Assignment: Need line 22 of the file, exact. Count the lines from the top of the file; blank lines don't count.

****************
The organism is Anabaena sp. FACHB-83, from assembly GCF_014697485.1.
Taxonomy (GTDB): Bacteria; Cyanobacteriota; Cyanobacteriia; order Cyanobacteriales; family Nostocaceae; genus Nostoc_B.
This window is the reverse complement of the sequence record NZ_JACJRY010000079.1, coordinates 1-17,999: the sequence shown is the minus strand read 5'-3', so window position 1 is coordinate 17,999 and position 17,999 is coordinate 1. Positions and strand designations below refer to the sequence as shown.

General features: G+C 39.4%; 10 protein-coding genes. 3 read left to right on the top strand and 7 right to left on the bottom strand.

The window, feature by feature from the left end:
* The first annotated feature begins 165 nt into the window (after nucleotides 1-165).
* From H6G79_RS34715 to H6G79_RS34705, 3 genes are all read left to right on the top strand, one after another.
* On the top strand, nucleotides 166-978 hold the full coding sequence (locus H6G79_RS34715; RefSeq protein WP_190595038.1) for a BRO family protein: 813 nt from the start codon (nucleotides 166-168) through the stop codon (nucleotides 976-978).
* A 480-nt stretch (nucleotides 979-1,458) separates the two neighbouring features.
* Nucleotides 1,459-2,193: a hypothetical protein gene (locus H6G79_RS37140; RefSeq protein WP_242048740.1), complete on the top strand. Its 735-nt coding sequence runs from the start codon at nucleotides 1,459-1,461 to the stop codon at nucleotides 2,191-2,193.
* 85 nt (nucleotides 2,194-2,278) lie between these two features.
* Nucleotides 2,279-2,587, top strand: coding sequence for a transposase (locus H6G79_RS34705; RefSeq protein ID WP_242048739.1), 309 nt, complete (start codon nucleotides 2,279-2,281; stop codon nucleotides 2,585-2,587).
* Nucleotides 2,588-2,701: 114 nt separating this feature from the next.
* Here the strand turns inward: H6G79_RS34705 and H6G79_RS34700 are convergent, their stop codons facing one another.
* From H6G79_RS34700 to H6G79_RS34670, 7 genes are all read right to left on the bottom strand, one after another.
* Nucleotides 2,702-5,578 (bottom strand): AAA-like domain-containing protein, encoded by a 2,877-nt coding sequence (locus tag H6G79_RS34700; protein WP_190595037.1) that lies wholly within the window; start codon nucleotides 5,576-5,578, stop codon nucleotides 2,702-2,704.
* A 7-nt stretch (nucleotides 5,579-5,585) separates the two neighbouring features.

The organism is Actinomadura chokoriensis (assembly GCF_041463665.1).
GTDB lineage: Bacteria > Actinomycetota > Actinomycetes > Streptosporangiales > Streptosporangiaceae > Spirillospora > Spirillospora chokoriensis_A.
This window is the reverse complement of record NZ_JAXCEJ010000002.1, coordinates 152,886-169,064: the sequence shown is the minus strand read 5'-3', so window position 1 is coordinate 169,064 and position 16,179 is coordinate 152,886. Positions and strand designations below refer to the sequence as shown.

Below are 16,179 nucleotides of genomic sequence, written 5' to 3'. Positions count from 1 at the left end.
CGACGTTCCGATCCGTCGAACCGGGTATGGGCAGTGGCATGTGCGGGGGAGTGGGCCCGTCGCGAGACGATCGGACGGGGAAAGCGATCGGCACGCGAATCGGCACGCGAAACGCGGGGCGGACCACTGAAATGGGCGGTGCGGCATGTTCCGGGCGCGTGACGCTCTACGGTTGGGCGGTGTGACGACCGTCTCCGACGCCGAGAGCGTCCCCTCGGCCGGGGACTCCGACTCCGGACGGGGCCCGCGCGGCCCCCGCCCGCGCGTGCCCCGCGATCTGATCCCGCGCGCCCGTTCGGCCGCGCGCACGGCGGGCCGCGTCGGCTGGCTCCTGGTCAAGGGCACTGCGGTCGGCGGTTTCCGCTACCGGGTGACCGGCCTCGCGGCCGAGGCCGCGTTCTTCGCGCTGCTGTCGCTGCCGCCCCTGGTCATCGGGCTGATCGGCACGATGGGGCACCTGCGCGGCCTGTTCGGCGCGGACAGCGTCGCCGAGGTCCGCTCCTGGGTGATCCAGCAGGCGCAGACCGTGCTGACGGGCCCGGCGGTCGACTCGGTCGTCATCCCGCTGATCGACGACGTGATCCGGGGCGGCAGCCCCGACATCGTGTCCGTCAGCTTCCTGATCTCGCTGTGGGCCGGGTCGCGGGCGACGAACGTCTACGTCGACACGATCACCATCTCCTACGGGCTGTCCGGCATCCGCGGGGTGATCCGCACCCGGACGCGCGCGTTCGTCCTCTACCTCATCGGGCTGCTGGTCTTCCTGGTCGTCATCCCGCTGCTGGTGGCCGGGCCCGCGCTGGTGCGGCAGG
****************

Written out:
CGACGTTCCGATCCGTCGAACCGGGTATGGGCAGTGGCATGTGCGGGGGAGTGGGCCCGTCGCGAGACGATCGGACGGGGAAAGCGATCGGCACGCGAATCGGCACGCGAAACGCGGGGCGGACCACTGAAATGGGCGGTGCGGCATGTTCCGGGCGCGTGACGCTCTACGGTTGGGCGGTGTGACGACCGTCTCCGACGCCGAGAGCGTCCCCTCGGCCGGGGACTCCGACTCCGGACGGGGCCCGCGCGGCCCCCGCCCGCGCGTGCCCCGCGATCTGATCCCGCGCGCCCGTTCGGCCGCGCGCACGGCGGGCCGCGTCGGCTGGCTCCTGGTCAAGGGCACTGCGGTCGGCGGTTTCCGCTACCGGGTGACCGGCCTCGCGGCCGAGGCCGCGTTCTTCGCGCTGCTGTCGCTGCCGCCCCTGGTCATCGGGCTGATCGGCACGATGGGGCACCTGCGCGGCCTGTTCGGCGCGGACAGCGTCGCCGAGGTCCGCTCCTGGGTGATCCAGCAGGCGCAGACCGTGCTGACGGGCCCGGCGGTCGACTCGGTCGTCATCCCGCTGATCGACGACGTGATCCGGGGCGGCAGCCCCGACATCGTGTCCGTCAGCTTCCTGATCTCGCTGTGGGCCGGGTCGCGGGCGACGAACGTCTACGTCGACACGATCACCATCTCCTACGGGCTGTCCGGCATCCGCGGGGTGATCCGCACCCGGACGCGCGCGTTCGTCCTCTACCTCATCGGGCTGCTGGTCTTCCTGGTCGTCATCCCGCTGCTGGTGGCCGGGCCCGCGCTGGTGCGGCAGG